We are fortunate to live beside a lake with very clear water. Effectively capturing its clarity in a photo is difficult.
Real estate ads for properties on lakes in the area with clear water commonly include photos like this, taken looking down on the water from our dock. Plants on the lake bottom, under about 3 feet of water, are clearly evident — but it does not provide a good perspective.
The short video above shows how you can watch fish in the lake from your kayak. I think they are bluegills.
Pictures of lily pads in the lake taken from the kayak give a better perspective of the water’s clarity.
This Painted Turtle was also enjoying a day on the lake. It is easy to see these turtles swimming under the water, but getting a photo of this is tough.
In early September the oncoming fall season is already evident in Northern Minnesota.
In addition to clear crisp days there have been hazy days lately, reportedly caused by smoke from the terrible fires in the far west. Remarkable that the fires have such dramatic effects over 1000 miles away.
What’s our first thought about fungi? Fungal infections? No doubt certain occurrences of fungus are unpleasant (athlete’s foot, black spot on roses). However fungi are critical to all life, particularly because over 90% of plant species benefit from a symbiotic relation with fungi termed mycorrhiza.
Occasionally fungi in the form of mushrooms are attractive. Following are two examples.
These small mushrooms were growing on wood chip mulch in our garden. They most likely are Coprinopsis lagopus, commonly known as the hare-foot mushroom. These mushrooms last only a few hours before they dissolve into an inky mess.
These large mushrooms were found growing from a standing dead tree in the Chippewa National Forest, near Walker, Minnesota. They are Pleurotus dryinus, or Veiled Oyster mushrooms. This mushroom is most often found growing on decaying wood of oak, ash and beech trees.
Young swans are known as cygnets, a name derived from the swan genus Cygnus. These two were seen in a pond next to the Paul Bunyan trail in north-central Minnesota, their parents stayed at a distance.
Trumpeter swans (Cygnus buccinator) are now fairly common in our area. However, in the 1930’s they were thought to be near extinction, with less than 70 known to exist. Fortunately, in the 1950’s a population of trumpeter swans was discovered in the Copper River Basin of Alaska. These Alaskan swans were key to restoration efforts, which have been quite successful. The Minnesota DNR estimates that there are now over 30,000 swans in the state.
Swans are the heaviest flying bird in North America. This may be why they tend to not migrate far south in the winter. A favorite spot for trumpeter swans to spend the winter is in the Mississippi River near Monticello, MN. Warm water discharged from the Monticello nuclear power plant keeps a stretch of the Mississippi ice-free. A few swans discovered this spot in the late 1980’s. Today an estimated 2000 swans over-winter near Monticello, where they have become an attraction for winter visitors. In winter a real-time view of the swans is available using the “swan cam” maintained by Monticello.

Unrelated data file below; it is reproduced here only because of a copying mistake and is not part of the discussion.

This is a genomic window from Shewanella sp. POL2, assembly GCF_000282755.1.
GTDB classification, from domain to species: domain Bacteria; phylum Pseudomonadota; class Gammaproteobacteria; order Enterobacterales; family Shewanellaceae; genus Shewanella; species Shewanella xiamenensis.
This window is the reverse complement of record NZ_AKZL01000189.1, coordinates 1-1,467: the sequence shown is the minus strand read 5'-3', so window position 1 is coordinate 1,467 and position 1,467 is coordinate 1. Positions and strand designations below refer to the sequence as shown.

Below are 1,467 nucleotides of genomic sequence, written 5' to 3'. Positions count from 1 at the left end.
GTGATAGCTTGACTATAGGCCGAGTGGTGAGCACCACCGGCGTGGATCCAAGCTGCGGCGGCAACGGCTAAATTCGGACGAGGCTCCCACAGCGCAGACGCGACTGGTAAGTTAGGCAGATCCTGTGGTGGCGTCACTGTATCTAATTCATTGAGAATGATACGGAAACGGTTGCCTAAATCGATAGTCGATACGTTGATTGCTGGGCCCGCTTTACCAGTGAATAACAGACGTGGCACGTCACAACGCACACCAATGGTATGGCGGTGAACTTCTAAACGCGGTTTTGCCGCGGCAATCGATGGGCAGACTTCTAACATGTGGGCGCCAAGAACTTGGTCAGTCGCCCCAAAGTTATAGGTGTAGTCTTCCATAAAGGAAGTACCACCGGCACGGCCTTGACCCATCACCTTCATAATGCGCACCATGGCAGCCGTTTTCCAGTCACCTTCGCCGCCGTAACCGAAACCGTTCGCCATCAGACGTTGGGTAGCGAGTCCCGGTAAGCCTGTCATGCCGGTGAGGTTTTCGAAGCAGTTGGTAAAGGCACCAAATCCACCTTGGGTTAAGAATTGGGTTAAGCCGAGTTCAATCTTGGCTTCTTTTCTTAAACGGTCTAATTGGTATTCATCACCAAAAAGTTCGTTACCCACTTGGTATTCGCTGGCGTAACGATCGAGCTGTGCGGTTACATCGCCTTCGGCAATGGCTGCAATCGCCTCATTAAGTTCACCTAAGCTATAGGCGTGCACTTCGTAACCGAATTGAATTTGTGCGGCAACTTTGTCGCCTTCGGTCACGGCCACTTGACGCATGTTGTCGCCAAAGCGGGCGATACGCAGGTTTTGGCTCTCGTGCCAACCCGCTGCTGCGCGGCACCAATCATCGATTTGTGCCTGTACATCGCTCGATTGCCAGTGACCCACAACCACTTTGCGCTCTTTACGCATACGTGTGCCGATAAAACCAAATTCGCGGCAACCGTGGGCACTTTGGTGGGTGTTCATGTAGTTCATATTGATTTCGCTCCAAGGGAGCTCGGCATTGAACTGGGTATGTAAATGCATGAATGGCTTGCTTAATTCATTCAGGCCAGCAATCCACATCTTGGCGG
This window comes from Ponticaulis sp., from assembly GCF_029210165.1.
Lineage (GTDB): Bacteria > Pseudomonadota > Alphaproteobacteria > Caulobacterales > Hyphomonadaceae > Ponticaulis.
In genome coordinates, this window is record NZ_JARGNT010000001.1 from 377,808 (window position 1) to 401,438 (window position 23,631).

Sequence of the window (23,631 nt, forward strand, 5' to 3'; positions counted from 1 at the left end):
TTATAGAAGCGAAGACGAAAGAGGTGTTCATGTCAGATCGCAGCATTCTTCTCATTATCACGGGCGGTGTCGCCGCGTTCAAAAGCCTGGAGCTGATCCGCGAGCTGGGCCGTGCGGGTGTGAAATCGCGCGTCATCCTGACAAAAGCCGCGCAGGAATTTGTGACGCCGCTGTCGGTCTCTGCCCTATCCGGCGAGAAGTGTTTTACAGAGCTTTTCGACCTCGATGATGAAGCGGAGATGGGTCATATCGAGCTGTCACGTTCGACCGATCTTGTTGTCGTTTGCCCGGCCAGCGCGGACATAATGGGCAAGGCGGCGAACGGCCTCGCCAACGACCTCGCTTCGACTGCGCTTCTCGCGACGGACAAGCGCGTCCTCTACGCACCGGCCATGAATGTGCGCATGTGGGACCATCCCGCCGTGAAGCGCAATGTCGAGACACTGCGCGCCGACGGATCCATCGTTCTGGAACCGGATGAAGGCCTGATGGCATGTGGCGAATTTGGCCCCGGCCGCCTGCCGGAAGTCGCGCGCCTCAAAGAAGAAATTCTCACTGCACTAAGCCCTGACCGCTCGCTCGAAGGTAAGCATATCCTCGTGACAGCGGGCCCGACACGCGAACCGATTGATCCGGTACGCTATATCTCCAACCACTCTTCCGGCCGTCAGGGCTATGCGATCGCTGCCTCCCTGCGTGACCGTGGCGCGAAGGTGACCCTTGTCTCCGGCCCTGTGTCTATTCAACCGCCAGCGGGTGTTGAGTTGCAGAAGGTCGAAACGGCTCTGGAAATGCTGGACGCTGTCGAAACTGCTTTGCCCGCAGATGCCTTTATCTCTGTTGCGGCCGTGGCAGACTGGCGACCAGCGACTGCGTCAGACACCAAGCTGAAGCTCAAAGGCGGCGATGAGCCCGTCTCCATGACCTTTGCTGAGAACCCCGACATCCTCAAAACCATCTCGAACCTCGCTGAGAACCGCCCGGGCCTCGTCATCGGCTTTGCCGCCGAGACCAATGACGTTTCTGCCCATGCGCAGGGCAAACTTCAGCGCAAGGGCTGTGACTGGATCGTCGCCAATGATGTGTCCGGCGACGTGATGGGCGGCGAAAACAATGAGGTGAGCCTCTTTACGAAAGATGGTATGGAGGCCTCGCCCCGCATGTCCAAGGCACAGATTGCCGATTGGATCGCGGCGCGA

During these last days of July our blooming bee balm plants (Monarda fistulosa) have been a hive of activity for insects and an occasional hummingbird. The hummingbirds were too skittish to capture in a photo, but the insects were too busy to notice my presence.
When the sun is out two-spotted bumble bees (Bombus bimaculatus) are constantly working the bee balm flowers. This bumble bee is thriving in eastern North America. Unlike other species of bees its numbers are not declining. They typically nest below ground, commonly repurposing abandoned rodent burrows.
Clearwing Hummingbird Moth
The Clearwing Hummingbird Moth (Hemaris thysbe) Is also a frequent visitor to our bee balm. It is found in forests, meadows, and suburban gardens throughout North America, but is most common in the Eastern United States and Ontario, Canada. This moth is very similar to hummingbirds in appearance and feeding habits, it can easily be mistaken for a small hummingbird.
The petals of Bee Balm flowers are small tubes. The pollen and nectar of the flower are apparently within these tubes; the bumble bees go from petal to petal sticking their heads into each tube. The photos below of our domestic bee balm focus on illustrating the tubular shape of its petals.
Native Bee Balm
Native bee balm in our area is lavender, in contrast to the magenta flowers of domestic bee balm from the local nurseries.